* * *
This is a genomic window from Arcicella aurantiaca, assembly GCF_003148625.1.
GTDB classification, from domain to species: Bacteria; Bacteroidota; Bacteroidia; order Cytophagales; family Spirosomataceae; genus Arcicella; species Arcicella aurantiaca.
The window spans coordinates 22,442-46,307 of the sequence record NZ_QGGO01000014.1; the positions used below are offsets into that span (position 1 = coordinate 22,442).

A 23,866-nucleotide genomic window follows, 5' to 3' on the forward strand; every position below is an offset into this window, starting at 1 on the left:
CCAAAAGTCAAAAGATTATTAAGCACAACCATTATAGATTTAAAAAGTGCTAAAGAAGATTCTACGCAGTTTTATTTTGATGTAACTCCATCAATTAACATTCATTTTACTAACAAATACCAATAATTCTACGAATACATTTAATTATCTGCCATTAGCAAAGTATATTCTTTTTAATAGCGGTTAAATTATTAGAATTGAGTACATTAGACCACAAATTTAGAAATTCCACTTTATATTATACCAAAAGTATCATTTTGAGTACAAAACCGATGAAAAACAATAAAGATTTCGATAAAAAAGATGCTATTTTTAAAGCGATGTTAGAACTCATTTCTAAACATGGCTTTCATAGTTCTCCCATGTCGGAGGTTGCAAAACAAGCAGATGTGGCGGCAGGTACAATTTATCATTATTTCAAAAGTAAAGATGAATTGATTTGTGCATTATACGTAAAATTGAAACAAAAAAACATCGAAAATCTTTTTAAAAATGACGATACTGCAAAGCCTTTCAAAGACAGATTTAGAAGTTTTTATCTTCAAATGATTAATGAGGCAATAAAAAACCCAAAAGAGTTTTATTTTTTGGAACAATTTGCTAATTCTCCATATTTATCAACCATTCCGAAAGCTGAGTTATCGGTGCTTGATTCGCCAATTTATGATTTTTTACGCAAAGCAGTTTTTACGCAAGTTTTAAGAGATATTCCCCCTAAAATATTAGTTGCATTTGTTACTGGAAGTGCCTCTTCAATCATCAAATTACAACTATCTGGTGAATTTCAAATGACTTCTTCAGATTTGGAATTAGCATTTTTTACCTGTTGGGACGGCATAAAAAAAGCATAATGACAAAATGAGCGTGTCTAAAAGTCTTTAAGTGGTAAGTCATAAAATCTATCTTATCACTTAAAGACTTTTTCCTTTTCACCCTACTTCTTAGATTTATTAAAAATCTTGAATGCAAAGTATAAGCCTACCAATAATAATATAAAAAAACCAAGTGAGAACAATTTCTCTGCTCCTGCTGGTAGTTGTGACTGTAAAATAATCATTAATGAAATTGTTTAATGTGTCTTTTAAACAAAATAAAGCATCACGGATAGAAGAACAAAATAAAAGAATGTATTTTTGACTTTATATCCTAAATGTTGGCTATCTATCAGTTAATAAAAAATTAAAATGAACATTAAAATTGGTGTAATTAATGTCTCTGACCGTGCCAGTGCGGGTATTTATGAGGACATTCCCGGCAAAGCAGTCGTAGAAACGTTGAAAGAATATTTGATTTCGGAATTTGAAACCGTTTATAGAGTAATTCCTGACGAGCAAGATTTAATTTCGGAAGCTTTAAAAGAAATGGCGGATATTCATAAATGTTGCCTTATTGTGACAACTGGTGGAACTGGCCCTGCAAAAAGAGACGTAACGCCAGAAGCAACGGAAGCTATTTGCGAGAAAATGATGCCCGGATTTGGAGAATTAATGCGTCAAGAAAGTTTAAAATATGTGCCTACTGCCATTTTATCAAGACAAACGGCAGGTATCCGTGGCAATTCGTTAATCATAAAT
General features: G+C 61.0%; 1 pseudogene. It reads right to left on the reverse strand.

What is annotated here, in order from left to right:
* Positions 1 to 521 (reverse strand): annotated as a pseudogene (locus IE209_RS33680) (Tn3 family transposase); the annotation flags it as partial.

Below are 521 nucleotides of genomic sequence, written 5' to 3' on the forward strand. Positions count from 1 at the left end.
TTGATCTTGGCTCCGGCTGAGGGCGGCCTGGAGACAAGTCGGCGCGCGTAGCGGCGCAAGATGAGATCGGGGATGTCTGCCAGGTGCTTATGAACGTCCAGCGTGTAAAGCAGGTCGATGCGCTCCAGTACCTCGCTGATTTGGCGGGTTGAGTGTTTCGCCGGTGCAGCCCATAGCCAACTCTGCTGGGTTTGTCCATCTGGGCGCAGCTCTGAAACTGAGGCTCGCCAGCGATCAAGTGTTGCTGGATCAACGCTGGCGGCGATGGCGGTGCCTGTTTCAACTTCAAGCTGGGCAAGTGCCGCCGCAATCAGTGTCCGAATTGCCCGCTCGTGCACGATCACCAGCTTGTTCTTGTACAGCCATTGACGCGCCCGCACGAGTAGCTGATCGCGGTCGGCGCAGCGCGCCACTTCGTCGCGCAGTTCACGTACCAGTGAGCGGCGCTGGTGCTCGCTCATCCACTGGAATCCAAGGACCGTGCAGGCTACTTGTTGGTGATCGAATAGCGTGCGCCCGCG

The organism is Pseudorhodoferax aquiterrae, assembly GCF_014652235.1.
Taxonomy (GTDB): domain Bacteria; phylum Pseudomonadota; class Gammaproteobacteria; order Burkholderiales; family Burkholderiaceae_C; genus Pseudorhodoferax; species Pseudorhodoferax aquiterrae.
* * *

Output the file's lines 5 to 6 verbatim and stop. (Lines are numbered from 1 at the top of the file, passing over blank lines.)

CCAAAAGTCAAAAGATTATTAAGCACAACCATTATAGATTTAAAAAGTGCTAAAGAAGATTCTACGCAGTTTTATTTTGATGTAACTCCATCAATTAACATTCATTTTACTAACAAATACCAATAATTCTACGAATACATTTAATTATCTGCCATTAGCAAAGTATATTCTTTTTAATAGCGGTTAAATTATTAGAATTGAGTACATTAGACCACAAATTTAGAAATTCCACTTTATATTATACCAAAAGTATCATTTTGAGTACAAAACCGATGAAAAACAATAAAGATTTCGATAAAAAAGATGCTATTTTTAAAGCGATGTTAGAACTCATTTCTAAACATGGCTTTCATAGTTCTCCCATGTCGGAGGTTGCAAAACAAGCAGATGTGGCGGCAGGTACAATTTATCATTATTTCAAAAGTAAAGATGAATTGATTTGTGCATTATACGTAAAATTGAAACAAAAAAACATCGAAAATCTTTTTAAAAATGACGATACTGCAAAGCCTTTCAAAGACAGATTTAGAAGTTTTTATCTTCAAATGATTAATGAGGCAATAAAAAACCCAAAAGAGTTTTATTTTTTGGAACAATTTGCTAATTCTCCATATTTATCAACCATTCCGAAAGCTGAGTTATCGGTGCTTGATTCGCCAATTTATGATTTTTTACGCAAAGCAGTTTTTACGCAAGTTTTAAGAGATATTCCCCCTAAAATATTAGTTGCATTTGTTACTGGAAGTGCCTCTTCAATCATCAAATTACAACTATCTGGTGAATTTCAAATGACTTCTTCAGATTTGGAATTAGCATTTTTTACCTGTTGGGACGGCATAAAAAAAGCATAATGACAAAATGAGCGTGTCTAAAAGTCTTTAAGTGGTAAGTCATAAAATCTATCTTATCACTTAAAGACTTTTTCCTTTTCACCCTACTTCTTAGATTTATTAAAAATCTTGAATGCAAAGTATAAGCCTACCAATAATAATATAAAAAAACCAAGTGAGAACAATTTCTCTGCTCCTGCTGGTAGTTGTGACTGTAAAATAATCATTAATGAAATTGTTTAATGTGTCTTTTAAACAAAATAAAGCATCACGGATAGAAGAACAAAATAAAAGAATGTATTTTTGACTTTATATCCTAAATGTTGGCTATCTATCAGTTAATAAAAAATTAAAATGAACATTAAAATTGGTGTAATTAATGTCTCTGACCGTGCCAGTGCGGGTATTTATGAGGACATTCCCGGCAAAGCAGTCGTAGAAACGTTGAAAGAATATTTGATTTCGGAATTTGAAACCGTTTATAGAGTAATTCCTGACGAGCAAGATTTAATTTCGGAAGCTTTAAAAGAAATGGCGGATATTCATAAATGTTGCCTTATTGTGACAACTGGTGGAACTGGCCCTGCAAAAAGAGACGTAACGCCAGAAGCAACGGAAGCTATTTGCGAGAAAATGATGCCCGGATTTGGAGAATTAATGCGTCAAGAAAGTTTAAAATATGTGCCTACTGCCATTTTATCAAGACAAACGGCAGGTATCCGTGGCAATTCGTTAATCATAAAT
General features: G+C 61.0%; 1 pseudogene. It reads right to left on the reverse strand.